How to Spot Fake News? – Examining the Source (Part 2/3)
1. Search for the author’s other work
Find out who wrote the story and whether they’re a knowledgeable source. Look for other published works, where they were educated, and their professional experience
If there’s no byline, which names an article’s author, ditch the article.
When you run a search on the author, it’s wise to cross reference your findings. For instance, you might find the author’s website, where they claim they’ve won 3 Pulitzer Prizes. However, when you check the full list of winners, you find that no one with their last name has ever won a Pulitzer.
2. Learn about the publisher’s point of view
Go to the organization’s website and visit its “About” section. Check if they include satirical information or a specific viewpoint other than reporting objective facts. See if they include anything about employing professional news journalists, or if their content is created by people without professional experience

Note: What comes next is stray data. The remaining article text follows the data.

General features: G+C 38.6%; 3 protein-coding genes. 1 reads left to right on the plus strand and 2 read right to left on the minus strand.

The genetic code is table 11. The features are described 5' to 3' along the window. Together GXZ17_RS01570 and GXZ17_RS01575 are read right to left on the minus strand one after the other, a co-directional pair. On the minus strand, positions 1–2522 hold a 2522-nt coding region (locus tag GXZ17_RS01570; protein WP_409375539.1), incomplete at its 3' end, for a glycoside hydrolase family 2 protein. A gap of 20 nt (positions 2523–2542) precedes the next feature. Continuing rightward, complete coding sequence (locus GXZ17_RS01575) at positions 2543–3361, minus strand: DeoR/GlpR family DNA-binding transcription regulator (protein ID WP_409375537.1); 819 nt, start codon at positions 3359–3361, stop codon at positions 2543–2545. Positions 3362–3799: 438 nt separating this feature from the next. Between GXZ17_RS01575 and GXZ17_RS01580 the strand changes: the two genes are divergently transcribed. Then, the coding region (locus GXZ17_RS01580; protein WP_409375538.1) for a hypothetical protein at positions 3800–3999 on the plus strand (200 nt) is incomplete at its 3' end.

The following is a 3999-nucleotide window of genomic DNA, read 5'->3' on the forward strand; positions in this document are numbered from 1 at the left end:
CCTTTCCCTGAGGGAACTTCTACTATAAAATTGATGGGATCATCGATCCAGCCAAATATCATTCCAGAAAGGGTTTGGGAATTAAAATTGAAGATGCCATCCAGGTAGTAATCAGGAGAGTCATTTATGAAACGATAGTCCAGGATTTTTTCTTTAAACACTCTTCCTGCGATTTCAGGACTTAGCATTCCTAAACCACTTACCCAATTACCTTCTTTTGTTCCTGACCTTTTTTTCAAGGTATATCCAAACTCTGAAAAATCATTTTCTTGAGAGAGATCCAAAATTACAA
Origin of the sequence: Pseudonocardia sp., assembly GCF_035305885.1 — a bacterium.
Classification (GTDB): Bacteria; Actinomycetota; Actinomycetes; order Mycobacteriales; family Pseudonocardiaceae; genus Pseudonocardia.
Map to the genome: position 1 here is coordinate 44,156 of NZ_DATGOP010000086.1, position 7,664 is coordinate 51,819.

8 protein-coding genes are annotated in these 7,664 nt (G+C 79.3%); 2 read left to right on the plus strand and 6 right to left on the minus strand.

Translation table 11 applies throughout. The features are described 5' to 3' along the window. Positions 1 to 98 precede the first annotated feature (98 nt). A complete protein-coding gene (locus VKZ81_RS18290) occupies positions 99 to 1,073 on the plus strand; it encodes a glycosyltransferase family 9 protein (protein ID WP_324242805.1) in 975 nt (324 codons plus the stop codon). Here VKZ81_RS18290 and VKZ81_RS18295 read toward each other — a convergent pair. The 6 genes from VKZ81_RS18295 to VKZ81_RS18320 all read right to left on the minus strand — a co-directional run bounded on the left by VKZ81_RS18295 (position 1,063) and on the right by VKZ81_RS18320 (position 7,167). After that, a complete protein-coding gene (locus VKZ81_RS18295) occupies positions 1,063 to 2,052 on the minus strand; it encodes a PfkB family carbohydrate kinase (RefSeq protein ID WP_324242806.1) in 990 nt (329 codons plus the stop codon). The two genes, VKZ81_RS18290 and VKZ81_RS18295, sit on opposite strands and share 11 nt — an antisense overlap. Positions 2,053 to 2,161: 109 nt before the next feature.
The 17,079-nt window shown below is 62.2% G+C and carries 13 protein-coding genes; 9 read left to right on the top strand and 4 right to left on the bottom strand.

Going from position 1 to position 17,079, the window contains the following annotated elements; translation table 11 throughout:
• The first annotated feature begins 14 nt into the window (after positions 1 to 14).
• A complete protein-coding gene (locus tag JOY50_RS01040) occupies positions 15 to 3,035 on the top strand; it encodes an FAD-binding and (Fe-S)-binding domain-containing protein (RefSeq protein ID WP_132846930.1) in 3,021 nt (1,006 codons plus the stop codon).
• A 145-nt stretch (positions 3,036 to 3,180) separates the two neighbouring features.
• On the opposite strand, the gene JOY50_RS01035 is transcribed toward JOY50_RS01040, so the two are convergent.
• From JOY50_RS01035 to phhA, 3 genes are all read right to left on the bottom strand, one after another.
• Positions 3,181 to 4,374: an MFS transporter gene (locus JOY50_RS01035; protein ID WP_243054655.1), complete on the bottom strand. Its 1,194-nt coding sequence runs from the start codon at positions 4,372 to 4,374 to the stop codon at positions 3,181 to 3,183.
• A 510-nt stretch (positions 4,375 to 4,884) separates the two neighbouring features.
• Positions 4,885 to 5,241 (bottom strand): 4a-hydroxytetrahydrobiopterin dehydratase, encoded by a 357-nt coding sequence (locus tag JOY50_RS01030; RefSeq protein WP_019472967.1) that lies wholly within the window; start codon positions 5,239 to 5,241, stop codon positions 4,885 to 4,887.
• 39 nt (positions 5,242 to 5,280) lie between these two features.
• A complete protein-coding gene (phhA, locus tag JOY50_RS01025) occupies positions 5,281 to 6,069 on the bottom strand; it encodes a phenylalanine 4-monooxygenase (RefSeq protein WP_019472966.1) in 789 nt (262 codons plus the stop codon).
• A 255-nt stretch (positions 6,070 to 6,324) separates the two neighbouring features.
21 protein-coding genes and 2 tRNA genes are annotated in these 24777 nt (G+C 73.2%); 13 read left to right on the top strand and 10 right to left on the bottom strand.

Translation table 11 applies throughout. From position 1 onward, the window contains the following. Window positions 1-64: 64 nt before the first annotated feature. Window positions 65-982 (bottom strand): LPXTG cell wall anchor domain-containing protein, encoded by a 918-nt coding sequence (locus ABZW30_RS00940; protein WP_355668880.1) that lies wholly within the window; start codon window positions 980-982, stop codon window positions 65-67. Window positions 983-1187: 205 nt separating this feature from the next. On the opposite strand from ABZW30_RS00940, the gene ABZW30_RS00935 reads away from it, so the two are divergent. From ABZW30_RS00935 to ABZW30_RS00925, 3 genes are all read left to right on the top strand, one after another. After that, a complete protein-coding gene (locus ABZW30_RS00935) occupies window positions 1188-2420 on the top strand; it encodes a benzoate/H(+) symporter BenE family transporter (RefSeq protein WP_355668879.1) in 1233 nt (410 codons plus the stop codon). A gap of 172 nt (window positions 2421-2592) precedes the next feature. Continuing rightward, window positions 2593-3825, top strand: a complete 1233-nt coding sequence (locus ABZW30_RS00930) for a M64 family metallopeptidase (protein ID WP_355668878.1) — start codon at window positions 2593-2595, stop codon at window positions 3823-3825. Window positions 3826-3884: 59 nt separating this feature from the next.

For instance, The Onion’s About page mentions its readership is 4.3 trillion, which is a lot more than the Earth’s population. Aside from obvious satire, be skeptical if an organization talks about conspiracies or advancing a particular ideology.
3. Look for strange URLs, sloppy website design, and other red flags
A suspicious news website might have an unusual URL that tries to mimic a legitimate news source, such as abc.com.co instead of abc.com. In addition, a credible news organization has its website professionally designed. Be skeptical of sloppy, amateurish formatting and frequent spelling or grammatical errors.
4. Check the publisher’s advertisements
Read or listen to the ads featured on websites, in print, or on television and radio broadcasts. A news story on a topic related to an advertised product or service isn’t reliable
For instance, suppose you’re reading an article about a cure-all supplement. If you see ads for the supplement, don’t trust the article.